Mister Magic

“It goes on to relating to people too, because how many times have you seen a musician with a little infant? And the musician will be playing, and you will see a whole range of emotions walk across their face -which means that you are communicating. ”

-Grover Washington Jr. on why he plays music

 

Welcome back from an unexpectedly long break! As I’ve said before, we all need a vacation every now and again. Of course, my vacation came with a bunch of projects, deadlines, and some computer trouble to boot. But that’s all over now, and it’s time to start fresh again with a song for the beautiful Spring weather…

 

Grover Washington Jr. is a surprisingly controversial figure for someone so equally talented and humble. These qualities haven’t stopped musical icons as big as Leonard Feather or the Heath brothers from hurling insults his way for fathering the genre of smooth jazz. Love him or hate him, the Buffalo native was able to metabolize the sound of the pop saxophone from its gritty R&B roots to what may be the most common wind instrument on mainstream American radio today.

 

In 1971, Washington was lucky enough to be in the studio to record Inner City Blues. The alto sax part was supposed to be performed by Hank Crawford, but Washington asked if he could try laying down the track (in addition to his tenor part) since Crawford wasn’t in the studio that evening. The producers agreed, and the rest is history.

 

 

In 1975, Washington would record one of his most popular title tracks, Mister Magic, which critics met with better than average reviews, invoking Prestige Record’s Gene Ammons as a possible influence. Let’s see what we can learn from a minute of Washington’s virtuosic playing.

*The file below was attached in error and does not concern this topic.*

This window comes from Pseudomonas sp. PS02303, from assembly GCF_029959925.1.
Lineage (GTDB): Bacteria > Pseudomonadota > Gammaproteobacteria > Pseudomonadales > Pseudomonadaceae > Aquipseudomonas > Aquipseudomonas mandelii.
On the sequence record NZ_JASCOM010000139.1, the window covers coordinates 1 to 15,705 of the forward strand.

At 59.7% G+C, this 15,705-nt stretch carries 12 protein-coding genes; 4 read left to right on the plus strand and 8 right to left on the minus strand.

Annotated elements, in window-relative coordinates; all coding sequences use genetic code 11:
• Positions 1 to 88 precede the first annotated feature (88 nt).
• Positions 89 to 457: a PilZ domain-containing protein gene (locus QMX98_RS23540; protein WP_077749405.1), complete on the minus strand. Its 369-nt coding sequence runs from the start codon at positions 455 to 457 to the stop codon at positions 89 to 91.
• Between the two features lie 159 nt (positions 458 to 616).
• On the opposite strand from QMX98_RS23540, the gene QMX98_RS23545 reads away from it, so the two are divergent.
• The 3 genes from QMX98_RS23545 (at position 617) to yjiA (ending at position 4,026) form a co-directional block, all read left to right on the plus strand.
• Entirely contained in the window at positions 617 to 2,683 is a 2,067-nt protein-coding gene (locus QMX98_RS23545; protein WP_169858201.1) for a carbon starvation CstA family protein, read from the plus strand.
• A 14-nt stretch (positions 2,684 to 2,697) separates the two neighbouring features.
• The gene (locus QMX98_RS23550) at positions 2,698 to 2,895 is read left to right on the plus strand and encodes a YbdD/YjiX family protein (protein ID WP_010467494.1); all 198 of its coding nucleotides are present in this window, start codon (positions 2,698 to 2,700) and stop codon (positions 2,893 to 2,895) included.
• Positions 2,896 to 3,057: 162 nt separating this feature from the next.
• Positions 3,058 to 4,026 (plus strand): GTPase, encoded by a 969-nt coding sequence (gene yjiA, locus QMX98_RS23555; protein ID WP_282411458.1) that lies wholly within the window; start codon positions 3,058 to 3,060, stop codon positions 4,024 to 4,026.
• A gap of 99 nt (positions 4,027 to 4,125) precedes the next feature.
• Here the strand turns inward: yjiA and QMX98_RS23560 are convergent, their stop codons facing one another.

Download the transcription in Bb

Download the transcription in Eb

Download the transcription in Concert

Mister Magic Bb

 

Washington’s chief tool is of course, the Dm Pentatonic Scale (D-F-G-A-C). He emotes through the 5 pitches chiefly using rhythmic variation and alternating scalar and arpeggiated patterns.

 

But what I really want to talk about is implied form. In terms of notation, this solo section is essentially a straight concert Cm vamp. However, Washington uses chord substitutions and timbre changes to create the illusion of double bar lines, form, and structure.

 

The first 8 bars of the solo are marked by syncopated lines throughout the middle of the staff. The sixth measure emphasizes the fourth degree, G. As you’ll see, Washington uses his melody to create the illusion of a i-IV-i progression.

 

At bar 9, Washington leaves space, almost punctuating the end of an 8 bar section. He then proceeds to create a new motif at bar 14. It repeats in bar 16, but this time emphasizing the G. As before, this creates an illusion of harmonic movement as Washington implies a suspended i-IV progression (which was previously resolved to back to Dm). This suspension creates… well… suspense to imply another double bar line and the start of a new section at measure 17.

 

Here, Washington resolves his lines, outlining a sort of Fmaj6. Now we can bicker and argue about what was actually going through the soloist’s mind, and we certainly have to agree that the solo never leaves Dm, but bear with me:

 

The B natural and E natural not only contribute to that iconic Fmaj7#11 sound, but they also are idiomatically used to outline an F major resolution in bebop (C-B-C, A-G#-A, F-E-F) versus the C# that you would expect to see if we were in D. This departure from the mostly exclusive pentatonic sound is even more evidence that we’ve entered a new structural part of the form.

 

FvDm

As for the rest of my implied chords, they are largely irrelevant except for the A chord (whether it’s an altered A7 or simply an Am chord is not as important as the root’s function). Measures 19-23 show an unprecedented use of the pitch, hammering home this idea that we’ve somehow modulated toward the five chord.

 

After ultimately returning home to Dm, the listener is left with the feeling of a rounded ABA type form. After 28 measures, it really feels like we’ve navigated through one chorus of a solo with the basic structure of i-i-V-i (or maybe i-i-III-i).

 

And for your bonus:

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